In the interest of addressing a growing obesity problem, the French government is considering a tax —something between 5 and 19 percent — on all foods the government deems “too rich, too sweet, too salty, and which are not strictly necessary.”
There, one in three people is overweight or obese; here in the United States, we are close to doubling that rate. And now U.S. Senate leaders are considering putting a federal tax on soda and other sugary, high-calorie drinks. Estimates say that a 3-cent tax (per 12-ounce soda) could generate $24 billion in four years.
If people react by drinking less soda, obviously they’ll reduce the revenue potential. But that’s also, paradoxically, part of the intention. (Of course, they might also choose to substitute less expensive sugary items in their diets, there-by reducing revenue and dietary benefit.) Taxes generally are meant to raise revenue, but some also aim to discourage certain be-haviors (e.g., taxes on alcohol and tobacco). The more they succeed in reducing the behavior, the less revenue they generate.
And they can change behavior, studies show. One from the University of Florida demonstrated that when the price of alcohol rises, people drink less. And the considerable reduction in smoking rates —from 42 percent in 1964 to somewhere below 20 percent today — is often attributed to the adoption of high tobacco taxes.
But even if soda was slapped with a tax rate of 58 percent (comparable to what cigarettes bear), authors of a study from Emory University estimate that our mean Body Mass Index would fall by just 0.16 points. To put that in context, consider that in the last 20 years or so our mean BMI rose 2.3 points.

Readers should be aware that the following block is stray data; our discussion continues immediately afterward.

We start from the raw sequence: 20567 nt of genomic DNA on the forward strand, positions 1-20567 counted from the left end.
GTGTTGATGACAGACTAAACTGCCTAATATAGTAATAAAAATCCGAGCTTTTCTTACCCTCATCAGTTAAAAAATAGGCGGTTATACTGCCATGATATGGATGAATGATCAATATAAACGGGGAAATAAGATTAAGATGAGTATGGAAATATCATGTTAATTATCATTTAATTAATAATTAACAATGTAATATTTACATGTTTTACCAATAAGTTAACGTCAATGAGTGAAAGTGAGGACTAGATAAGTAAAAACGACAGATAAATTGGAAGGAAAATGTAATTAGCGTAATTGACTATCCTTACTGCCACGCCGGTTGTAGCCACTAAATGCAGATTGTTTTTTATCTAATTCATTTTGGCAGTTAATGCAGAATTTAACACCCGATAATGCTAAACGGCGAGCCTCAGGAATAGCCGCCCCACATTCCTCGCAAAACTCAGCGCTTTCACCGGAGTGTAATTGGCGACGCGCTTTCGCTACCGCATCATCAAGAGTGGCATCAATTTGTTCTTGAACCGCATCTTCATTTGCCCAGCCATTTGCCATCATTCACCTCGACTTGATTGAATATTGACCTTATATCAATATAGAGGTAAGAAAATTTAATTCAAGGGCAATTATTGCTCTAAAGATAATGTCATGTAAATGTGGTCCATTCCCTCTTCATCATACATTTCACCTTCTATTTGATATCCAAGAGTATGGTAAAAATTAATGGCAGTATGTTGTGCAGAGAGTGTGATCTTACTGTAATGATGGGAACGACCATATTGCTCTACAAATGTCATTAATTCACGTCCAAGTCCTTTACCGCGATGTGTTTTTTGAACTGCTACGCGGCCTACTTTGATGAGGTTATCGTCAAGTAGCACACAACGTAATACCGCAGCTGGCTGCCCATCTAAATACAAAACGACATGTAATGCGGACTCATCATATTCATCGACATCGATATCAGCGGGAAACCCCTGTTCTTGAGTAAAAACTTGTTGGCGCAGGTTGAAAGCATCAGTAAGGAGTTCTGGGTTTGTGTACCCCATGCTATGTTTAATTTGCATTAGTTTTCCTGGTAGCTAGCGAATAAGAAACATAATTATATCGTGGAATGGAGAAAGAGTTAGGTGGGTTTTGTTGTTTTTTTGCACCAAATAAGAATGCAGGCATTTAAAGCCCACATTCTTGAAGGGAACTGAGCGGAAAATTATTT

About a dozen states already have some type of tax on sugary drinks. But late last year, when New York Gov. Paterson proposed an 18 percent sales tax on non-diet soda and sugary juice drinks, the idea met strong opposition from consumers and from the beverage lobby, whose spokespeople were quick to point out that there is no proven causal relationship between soda consumption and obesity. Demonstrating disease causation is difficult, of course; it took decades for scientists to close the evidentiary gap between smoking and lung disease, and obesity’s causes may arguably be even more complicated.
Still, several other states are floating the notion of a soda tax while the Senate does the same. And there have been some recent victories in the general category of government-instituted dietary regulations. New York City recently required chain restaurants to display nutritional and caloric information on their menus. Restaurant owners argued that it was a violation of their First Amendment rights, but the courts disagreed.
Other states have had less success trying to rein in their residents’ expanding waistlines through regulation. In Maine, the governor signed a law to institute a tax on soda and the corn syrup that goes into soda; voters overturned it. In Mississippi — a state ranked as the nation’s fattest for several years running — a bill prohibiting restaurants from serving obese customers died almost immediately after being introduced.
Whether or not government can — or should be trying to — tinker with our BMI can be debated. Meanwhile, between lost productivity and medical expenses, obesity costs U.S. businesses about $45 billion annually — and nobody knows what to do about it.